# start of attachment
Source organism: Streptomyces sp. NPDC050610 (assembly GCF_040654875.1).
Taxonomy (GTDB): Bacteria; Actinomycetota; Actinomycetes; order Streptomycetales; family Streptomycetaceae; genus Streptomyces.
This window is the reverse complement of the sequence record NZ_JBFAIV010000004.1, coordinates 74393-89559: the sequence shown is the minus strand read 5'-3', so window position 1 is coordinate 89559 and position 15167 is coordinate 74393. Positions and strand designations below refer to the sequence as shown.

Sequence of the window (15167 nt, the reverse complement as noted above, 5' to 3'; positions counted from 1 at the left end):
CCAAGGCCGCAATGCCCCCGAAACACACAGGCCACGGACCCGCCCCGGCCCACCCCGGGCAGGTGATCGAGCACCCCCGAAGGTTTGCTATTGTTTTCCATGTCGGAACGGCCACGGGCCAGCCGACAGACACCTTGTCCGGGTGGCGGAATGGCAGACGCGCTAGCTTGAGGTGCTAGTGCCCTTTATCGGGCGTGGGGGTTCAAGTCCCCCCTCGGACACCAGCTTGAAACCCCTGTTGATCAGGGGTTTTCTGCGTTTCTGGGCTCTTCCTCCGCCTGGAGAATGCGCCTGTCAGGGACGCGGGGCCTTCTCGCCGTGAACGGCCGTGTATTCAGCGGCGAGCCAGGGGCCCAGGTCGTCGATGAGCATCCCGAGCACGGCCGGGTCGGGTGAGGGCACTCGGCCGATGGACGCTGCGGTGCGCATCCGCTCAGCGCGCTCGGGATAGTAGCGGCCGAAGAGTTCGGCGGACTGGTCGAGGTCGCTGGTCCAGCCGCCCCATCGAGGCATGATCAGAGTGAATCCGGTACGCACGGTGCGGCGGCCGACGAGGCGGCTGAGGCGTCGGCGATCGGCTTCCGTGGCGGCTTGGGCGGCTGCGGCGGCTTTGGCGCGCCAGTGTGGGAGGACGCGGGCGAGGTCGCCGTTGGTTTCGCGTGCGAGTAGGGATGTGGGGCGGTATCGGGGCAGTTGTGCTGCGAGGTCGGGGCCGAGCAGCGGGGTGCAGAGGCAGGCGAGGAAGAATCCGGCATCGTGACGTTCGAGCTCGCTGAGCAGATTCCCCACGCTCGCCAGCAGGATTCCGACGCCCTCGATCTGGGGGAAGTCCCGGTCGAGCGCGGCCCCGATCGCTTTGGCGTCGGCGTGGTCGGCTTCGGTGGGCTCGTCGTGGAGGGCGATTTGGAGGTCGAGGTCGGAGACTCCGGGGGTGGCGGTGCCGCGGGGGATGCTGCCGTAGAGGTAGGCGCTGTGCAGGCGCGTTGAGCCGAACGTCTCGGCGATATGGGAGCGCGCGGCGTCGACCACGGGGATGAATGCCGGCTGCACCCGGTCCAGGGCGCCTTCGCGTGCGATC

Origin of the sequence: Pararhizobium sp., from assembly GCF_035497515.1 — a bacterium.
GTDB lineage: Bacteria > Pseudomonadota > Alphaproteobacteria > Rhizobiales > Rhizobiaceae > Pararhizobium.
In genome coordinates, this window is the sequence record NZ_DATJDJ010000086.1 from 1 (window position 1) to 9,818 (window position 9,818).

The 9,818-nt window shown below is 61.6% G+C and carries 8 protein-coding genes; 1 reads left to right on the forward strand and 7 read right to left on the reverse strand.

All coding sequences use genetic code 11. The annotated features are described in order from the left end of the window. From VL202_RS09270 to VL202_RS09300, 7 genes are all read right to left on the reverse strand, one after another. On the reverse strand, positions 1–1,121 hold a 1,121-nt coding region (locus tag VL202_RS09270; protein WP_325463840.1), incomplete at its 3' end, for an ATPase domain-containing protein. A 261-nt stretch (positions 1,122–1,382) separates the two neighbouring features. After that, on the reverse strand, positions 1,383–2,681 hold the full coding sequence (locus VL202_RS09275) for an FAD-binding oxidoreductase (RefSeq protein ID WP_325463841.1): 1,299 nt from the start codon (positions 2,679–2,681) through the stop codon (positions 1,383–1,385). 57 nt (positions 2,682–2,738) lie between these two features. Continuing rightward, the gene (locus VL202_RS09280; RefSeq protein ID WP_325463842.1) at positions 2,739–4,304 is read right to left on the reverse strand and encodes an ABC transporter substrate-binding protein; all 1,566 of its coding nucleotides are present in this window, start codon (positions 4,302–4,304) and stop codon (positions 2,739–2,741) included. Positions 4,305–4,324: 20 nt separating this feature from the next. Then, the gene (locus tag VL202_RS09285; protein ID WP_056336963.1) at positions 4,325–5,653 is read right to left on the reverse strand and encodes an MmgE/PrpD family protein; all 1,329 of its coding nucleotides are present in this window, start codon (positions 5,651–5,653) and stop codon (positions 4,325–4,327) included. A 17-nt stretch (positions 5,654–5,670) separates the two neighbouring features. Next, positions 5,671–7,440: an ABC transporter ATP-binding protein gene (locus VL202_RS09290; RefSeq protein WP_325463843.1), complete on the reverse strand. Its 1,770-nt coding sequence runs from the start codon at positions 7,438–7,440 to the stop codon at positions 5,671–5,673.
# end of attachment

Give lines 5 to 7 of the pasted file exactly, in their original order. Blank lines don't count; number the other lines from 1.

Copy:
CCAAGGCCGCAATGCCCCCGAAACACACAGGCCACGGACCCGCCCCGGCCCACCCCGGGCAGGTGATCGAGCACCCCCGAAGGTTTGCTATTGTTTTCCATGTCGGAACGGCCACGGGCCAGCCGACAGACACCTTGTCCGGGTGGCGGAATGGCAGACGCGCTAGCTTGAGGTGCTAGTGCCCTTTATCGGGCGTGGGGGTTCAAGTCCCCCCTCGGACACCAGCTTGAAACCCCTGTTGATCAGGGGTTTTCTGCGTTTCTGGGCTCTTCCTCCGCCTGGAGAATGCGCCTGTCAGGGACGCGGGGCCTTCTCGCCGTGAACGGCCGTGTATTCAGCGGCGAGCCAGGGGCCCAGGTCGTCGATGAGCATCCCGAGCACGGCCGGGTCGGGTGAGGGCACTCGGCCGATGGACGCTGCGGTGCGCATCCGCTCAGCGCGCTCGGGATAGTAGCGGCCGAAGAGTTCGGCGGACTGGTCGAGGTCGCTGGTCCAGCCGCCCCATCGAGGCATGATCAGAGTGAATCCGGTACGCACGGTGCGGCGGCCGACGAGGCGGCTGAGGCGTCGGCGATCGGCTTCCGTGGCGGCTTGGGCGGCTGCGGCGGCTTTGGCGCGCCAGTGTGGGAGGACGCGGGCGAGGTCGCCGTTGGTTTCGCGTGCGAGTAGGGATGTGGGGCGGTATCGGGGCAGTTGTGCTGCGAGGTCGGGGCCGAGCAGCGGGGTGCAGAGGCAGGCGAGGAAGAATCCGGCATCGTGACGTTCGAGCTCGCTGAGCAGATTCCCCACGCTCGCCAGCAGGATTCCGACGCCCTCGATCTGGGGGAAGTCCCGGTCGAGCGCGGCCCCGATCGCTTTGGCGTCGGCGTGGTCGGCTTCGGTGGGCTCGTCGTGGAGGGCGATTTGGAGGTCGAGGTCGGAGACTCCGGGGGTGGCGGTGCCGCGGGGGATGCTGCCGTAGAGGTAGGCGCTGTGCAGGCGCGTTGAGCCGAACGTCTCGGCGATATGGGAGCGCGCGGCGTCGACCACGGGGATGAATGCCGGCTGCACCCGGTCCAGGGCGCCTTCGCGTGCGATC

Origin of the sequence: Pararhizobium sp., from assembly GCF_035497515.1 — a bacterium.
GTDB lineage: Bacteria > Pseudomonadota > Alphaproteobacteria > Rhizobiales > Rhizobiaceae > Pararhizobium.